Before these dates you may find such couples living together as man and wife, without a marriage ever having taken place. Alternatively couples might marry somewhere remote from home claiming to be previously unmarried. Depending on the level of local knowledge, and/or the sympathies of the local vicar, children of such couples might be baptised normally with both parents named, or might be baptised as illegitimate, with just the mother named.


Where were they buried?
Most commonly in the parish where they died. Usually this would be the parish where they lived but if someone happened to die away from home they might well be buried in the parish where they died rather than have the expense of transporting the body back home for burial. At the other end of the social scale, more affluent families may have owned vaults or burial plots in their "ancestral home parish" and so the deceased would be taken back there for burial.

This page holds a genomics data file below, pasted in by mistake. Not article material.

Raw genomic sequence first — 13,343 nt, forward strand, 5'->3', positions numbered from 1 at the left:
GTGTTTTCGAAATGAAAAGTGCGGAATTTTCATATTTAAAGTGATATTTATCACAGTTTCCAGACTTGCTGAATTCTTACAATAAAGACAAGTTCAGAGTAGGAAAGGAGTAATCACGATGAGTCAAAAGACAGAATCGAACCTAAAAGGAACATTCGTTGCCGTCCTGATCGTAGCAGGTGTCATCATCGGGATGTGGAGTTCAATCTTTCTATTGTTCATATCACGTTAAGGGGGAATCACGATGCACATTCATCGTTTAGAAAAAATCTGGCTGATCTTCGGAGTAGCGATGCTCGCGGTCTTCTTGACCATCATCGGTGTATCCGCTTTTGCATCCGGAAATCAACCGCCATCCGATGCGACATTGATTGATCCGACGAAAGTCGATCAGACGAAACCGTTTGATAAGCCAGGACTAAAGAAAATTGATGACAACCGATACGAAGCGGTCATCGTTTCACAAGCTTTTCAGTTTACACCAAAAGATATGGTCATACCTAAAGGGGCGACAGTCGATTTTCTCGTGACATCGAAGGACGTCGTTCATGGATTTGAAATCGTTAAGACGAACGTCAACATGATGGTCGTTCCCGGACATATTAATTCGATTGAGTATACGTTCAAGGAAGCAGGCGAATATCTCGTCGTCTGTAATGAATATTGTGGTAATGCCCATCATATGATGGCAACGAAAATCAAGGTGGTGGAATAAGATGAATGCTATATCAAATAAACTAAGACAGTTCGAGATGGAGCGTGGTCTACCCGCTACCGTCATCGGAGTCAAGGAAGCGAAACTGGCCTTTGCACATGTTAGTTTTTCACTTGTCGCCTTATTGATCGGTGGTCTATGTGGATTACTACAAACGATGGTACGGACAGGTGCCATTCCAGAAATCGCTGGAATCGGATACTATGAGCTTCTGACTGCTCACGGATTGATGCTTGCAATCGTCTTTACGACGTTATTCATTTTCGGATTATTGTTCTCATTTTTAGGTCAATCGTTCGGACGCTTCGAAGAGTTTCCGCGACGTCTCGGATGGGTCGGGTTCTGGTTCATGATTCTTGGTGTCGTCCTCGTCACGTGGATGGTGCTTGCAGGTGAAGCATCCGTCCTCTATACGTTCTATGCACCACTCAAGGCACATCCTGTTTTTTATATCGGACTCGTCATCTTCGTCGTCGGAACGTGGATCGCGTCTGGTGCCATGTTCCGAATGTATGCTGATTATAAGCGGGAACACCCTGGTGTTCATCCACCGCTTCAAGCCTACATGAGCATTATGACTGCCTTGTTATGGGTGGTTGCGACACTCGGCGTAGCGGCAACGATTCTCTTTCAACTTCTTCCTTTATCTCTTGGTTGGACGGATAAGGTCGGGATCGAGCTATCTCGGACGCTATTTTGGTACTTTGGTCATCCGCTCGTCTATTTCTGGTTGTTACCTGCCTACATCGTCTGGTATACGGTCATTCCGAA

Can I trust the age in a burial register?
In a word, "no". Ages of infants or young married people are usually reliable but for older folk, the deceased themselves probably had only an approximate idea of their age, and anyway were in no position to say! The entry in the register is often little more than a guess by the parish clerk and any surviving relatives.

I can't find a burial. What are the alternatives?
Baptisms and marriages can often not have taken place and so go unrecorded, but everyone dies eventually. So if they were not buried where you expect, they must have been buried somewhere else. If this was in Oxfordshire, the Search Service can often help locate the burial. If not found, they may have left the county, or indeed the country. The latter could have been as voluntary emigrants, or as transportees as a results of some misdemeanour.